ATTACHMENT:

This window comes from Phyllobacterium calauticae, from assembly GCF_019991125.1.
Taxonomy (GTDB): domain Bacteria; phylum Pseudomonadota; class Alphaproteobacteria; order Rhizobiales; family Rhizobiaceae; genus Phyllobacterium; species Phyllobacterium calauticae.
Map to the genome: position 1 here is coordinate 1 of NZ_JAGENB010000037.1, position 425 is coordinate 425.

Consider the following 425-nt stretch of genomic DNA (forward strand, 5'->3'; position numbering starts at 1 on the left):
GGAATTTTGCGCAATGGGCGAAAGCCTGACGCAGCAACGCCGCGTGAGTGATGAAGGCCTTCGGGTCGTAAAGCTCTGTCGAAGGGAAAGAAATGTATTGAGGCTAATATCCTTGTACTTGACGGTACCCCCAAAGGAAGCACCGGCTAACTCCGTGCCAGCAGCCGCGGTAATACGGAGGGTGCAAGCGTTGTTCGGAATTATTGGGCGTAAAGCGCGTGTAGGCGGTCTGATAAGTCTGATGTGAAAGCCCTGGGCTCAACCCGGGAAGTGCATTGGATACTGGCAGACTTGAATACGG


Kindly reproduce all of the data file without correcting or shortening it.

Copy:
This window comes from Phyllobacterium calauticae, from assembly GCF_019991125.1.
Taxonomy (GTDB): domain Bacteria; phylum Pseudomonadota; class Alphaproteobacteria; order Rhizobiales; family Rhizobiaceae; genus Phyllobacterium; species Phyllobacterium calauticae.
Map to the genome: position 1 here is coordinate 1 of NZ_JAGENB010000037.1, position 425 is coordinate 425.

Consider the following 425-nt stretch of genomic DNA (forward strand, 5'->3'; position numbering starts at 1 on the left):
GGAATTTTGCGCAATGGGCGAAAGCCTGACGCAGCAACGCCGCGTGAGTGATGAAGGCCTTCGGGTCGTAAAGCTCTGTCGAAGGGAAAGAAATGTATTGAGGCTAATATCCTTGTACTTGACGGTACCCCCAAAGGAAGCACCGGCTAACTCCGTGCCAGCAGCCGCGGTAATACGGAGGGTGCAAGCGTTGTTCGGAATTATTGGGCGTAAAGCGCGTGTAGGCGGTCTGATAAGTCTGATGTGAAAGCCCTGGGCTCAACCCGGGAAGTGCATTGGATACTGGCAGACTTGAATACGG